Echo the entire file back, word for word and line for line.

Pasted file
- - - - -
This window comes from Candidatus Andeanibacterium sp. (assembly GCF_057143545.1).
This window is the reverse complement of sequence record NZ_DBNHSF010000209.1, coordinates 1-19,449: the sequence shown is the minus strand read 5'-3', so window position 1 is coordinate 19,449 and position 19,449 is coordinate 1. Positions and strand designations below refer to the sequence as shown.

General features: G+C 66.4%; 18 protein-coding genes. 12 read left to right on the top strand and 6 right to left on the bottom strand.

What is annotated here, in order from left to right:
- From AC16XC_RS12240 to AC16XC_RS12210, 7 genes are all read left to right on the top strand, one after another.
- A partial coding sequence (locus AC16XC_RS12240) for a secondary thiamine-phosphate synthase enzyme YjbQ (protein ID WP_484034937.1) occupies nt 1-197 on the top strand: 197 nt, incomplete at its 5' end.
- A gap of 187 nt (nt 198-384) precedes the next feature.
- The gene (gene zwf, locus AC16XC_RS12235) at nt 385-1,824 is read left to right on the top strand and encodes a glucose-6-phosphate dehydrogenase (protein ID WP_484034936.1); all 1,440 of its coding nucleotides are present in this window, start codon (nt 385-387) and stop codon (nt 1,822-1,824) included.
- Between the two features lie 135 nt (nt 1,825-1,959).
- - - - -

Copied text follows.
This window comes from Candidatus Andeanibacterium sp. (assembly GCF_057143545.1).
This window is the reverse complement of sequence record NZ_DBNHSF010000209.1, coordinates 1-19,449: the sequence shown is the minus strand read 5'-3', so window position 1 is coordinate 19,449 and position 19,449 is coordinate 1. Positions and strand designations below refer to the sequence as shown.

General features: G+C 66.4%; 18 protein-coding genes. 12 read left to right on the top strand and 6 right to left on the bottom strand.

What is annotated here, in order from left to right:
- From AC16XC_RS12240 to AC16XC_RS12210, 7 genes are all read left to right on the top strand, one after another.
- A partial coding sequence (locus AC16XC_RS12240) for a secondary thiamine-phosphate synthase enzyme YjbQ (protein ID WP_484034937.1) occupies nt 1-197 on the top strand: 197 nt, incomplete at its 5' end.
- A gap of 187 nt (nt 198-384) precedes the next feature.
- The gene (gene zwf, locus AC16XC_RS12235) at nt 385-1,824 is read left to right on the top strand and encodes a glucose-6-phosphate dehydrogenase (protein ID WP_484034936.1); all 1,440 of its coding nucleotides are present in this window, start codon (nt 385-387) and stop codon (nt 1,822-1,824) included.
- Between the two features lie 135 nt (nt 1,825-1,959).